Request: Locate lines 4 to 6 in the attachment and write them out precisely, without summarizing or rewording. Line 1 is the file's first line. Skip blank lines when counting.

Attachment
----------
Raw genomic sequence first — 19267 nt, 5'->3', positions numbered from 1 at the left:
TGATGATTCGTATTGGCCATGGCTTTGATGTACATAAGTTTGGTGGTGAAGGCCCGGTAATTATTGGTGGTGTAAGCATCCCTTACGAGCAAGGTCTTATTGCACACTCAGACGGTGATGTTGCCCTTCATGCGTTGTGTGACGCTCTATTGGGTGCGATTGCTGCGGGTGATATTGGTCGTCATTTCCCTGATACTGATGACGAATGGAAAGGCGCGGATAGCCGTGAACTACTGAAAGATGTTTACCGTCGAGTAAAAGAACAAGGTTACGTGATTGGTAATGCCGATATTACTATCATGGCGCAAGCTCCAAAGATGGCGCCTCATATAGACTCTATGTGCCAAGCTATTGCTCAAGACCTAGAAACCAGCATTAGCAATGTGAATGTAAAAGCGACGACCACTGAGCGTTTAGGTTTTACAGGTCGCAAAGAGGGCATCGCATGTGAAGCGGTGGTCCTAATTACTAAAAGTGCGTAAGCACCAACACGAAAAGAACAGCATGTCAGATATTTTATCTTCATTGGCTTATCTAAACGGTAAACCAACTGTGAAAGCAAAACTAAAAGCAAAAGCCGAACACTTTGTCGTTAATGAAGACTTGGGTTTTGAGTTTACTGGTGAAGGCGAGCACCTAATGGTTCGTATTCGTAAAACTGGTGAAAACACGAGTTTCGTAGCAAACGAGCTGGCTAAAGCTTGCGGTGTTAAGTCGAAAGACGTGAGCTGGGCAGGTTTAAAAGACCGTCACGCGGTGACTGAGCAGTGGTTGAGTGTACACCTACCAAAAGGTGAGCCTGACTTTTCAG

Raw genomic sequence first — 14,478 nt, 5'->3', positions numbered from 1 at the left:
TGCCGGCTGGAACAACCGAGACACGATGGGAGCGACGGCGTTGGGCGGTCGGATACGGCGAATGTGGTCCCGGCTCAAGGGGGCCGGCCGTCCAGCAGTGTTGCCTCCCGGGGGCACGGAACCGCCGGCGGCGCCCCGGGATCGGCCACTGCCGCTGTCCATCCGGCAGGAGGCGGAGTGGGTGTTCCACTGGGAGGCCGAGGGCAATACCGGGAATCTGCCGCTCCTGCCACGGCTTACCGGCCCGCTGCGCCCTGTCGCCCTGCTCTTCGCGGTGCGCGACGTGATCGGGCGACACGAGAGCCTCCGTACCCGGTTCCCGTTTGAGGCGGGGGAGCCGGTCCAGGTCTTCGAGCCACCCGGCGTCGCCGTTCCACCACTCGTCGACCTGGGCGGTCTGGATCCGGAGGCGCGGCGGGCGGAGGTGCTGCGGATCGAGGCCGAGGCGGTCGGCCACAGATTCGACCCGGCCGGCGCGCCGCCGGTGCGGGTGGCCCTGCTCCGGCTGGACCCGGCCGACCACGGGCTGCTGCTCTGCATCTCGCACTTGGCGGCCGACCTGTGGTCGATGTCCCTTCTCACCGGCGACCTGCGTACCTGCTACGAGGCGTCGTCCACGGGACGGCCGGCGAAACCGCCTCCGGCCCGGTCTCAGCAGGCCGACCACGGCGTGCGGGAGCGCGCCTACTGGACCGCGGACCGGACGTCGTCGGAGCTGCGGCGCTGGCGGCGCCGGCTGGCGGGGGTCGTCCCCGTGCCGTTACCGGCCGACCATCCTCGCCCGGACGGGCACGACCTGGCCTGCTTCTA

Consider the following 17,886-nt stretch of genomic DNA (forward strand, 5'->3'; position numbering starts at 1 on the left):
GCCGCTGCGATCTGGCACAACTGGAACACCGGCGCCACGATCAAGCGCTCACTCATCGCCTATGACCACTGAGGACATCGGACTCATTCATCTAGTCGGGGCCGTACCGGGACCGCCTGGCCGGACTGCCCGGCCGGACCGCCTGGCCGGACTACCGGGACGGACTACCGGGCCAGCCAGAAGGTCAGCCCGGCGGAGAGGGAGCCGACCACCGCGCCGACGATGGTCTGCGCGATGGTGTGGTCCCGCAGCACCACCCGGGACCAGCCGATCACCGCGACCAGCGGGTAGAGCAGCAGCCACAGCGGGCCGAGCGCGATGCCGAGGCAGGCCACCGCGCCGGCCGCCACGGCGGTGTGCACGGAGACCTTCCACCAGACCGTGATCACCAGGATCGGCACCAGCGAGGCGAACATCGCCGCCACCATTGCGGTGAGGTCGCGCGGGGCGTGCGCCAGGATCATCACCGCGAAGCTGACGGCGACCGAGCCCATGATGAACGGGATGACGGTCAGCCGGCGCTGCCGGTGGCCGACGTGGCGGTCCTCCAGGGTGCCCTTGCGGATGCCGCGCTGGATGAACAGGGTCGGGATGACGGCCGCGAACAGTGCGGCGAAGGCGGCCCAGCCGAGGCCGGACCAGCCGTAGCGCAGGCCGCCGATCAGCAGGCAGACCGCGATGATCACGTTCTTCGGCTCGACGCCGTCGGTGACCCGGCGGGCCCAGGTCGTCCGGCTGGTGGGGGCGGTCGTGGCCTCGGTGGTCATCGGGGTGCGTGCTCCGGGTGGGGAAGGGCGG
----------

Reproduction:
TGCCGGCTGGAACAACCGAGACACGATGGGAGCGACGGCGTTGGGCGGTCGGATACGGCGAATGTGGTCCCGGCTCAAGGGGGCCGGCCGTCCAGCAGTGTTGCCTCCCGGGGGCACGGAACCGCCGGCGGCGCCCCGGGATCGGCCACTGCCGCTGTCCATCCGGCAGGAGGCGGAGTGGGTGTTCCACTGGGAGGCCGAGGGCAATACCGGGAATCTGCCGCTCCTGCCACGGCTTACCGGCCCGCTGCGCCCTGTCGCCCTGCTCTTCGCGGTGCGCGACGTGATCGGGCGACACGAGAGCCTCCGTACCCGGTTCCCGTTTGAGGCGGGGGAGCCGGTCCAGGTCTTCGAGCCACCCGGCGTCGCCGTTCCACCACTCGTCGACCTGGGCGGTCTGGATCCGGAGGCGCGGCGGGCGGAGGTGCTGCGGATCGAGGCCGAGGCGGTCGGCCACAGATTCGACCCGGCCGGCGCGCCGCCGGTGCGGGTGGCCCTGCTCCGGCTGGACCCGGCCGACCACGGGCTGCTGCTCTGCATCTCGCACTTGGCGGCCGACCTGTGGTCGATGTCCCTTCTCACCGGCGACCTGCGTACCTGCTACGAGGCGTCGTCCACGGGACGGCCGGCGAAACCGCCTCCGGCCCGGTCTCAGCAGGCCGACCACGGCGTGCGGGAGCGCGCCTACTGGACCGCGGACCGGACGTCGTCGGAGCTGCGGCGCTGGCGGCGCCGGCTGGCGGGGGTCGTCCCCGTGCCGTTACCGGCCGACCATCCTCGCCCGGACGGGCACGACCTGGCCTGCTTCTA

Consider the following 17,886-nt stretch of genomic DNA (forward strand, 5'->3'; position numbering starts at 1 on the left):
GCCGCTGCGATCTGGCACAACTGGAACACCGGCGCCACGATCAAGCGCTCACTCATCGCCTATGACCACTGAGGACATCGGACTCATTCATCTAGTCGGGGCCGTACCGGGACCGCCTGGCCGGACTGCCCGGCCGGACCGCCTGGCCGGACTACCGGGACGGACTACCGGGCCAGCCAGAAGGTCAGCCCGGCGGAGAGGGAGCCGACCACCGCGCCGACGATGGTCTGCGCGATGGTGTGGTCCCGCAGCACCACCCGGGACCAGCCGATCACCGCGACCAGCGGGTAGAGCAGCAGCCACAGCGGGCCGAGCGCGATGCCGAGGCAGGCCACCGCGCCGGCCGCCACGGCGGTGTGCACGGAGACCTTCCACCAGACCGTGATCACCAGGATCGGCACCAGCGAGGCGAACATCGCCGCCACCATTGCGGTGAGGTCGCGCGGGGCGTGCGCCAGGATCATCACCGCGAAGCTGACGGCGACCGAGCCCATGATGAACGGGATGACGGTCAGCCGGCGCTGCCGGTGGCCGACGTGGCGGTCCTCCAGGGTGCCCTTGCGGATGCCGCGCTGGATGAACAGGGTCGGGATGACGGCCGCGAACAGTGCGGCGAAGGCGGCCCAGCCGAGGCCGGACCAGCCGTAGCGCAGGCCGCCGATCAGCAGGCAGACCGCGATGATCACGTTCTTCGGCTCGACGCCGTCGGTGACCCGGCGGGCCCAGGTCGTCCGGCTGGTGGGGGCGGTCGTGGCCTCGGTGGTCATCGGGGTGCGTGCTCCGGGTGGGGAAGGGCGG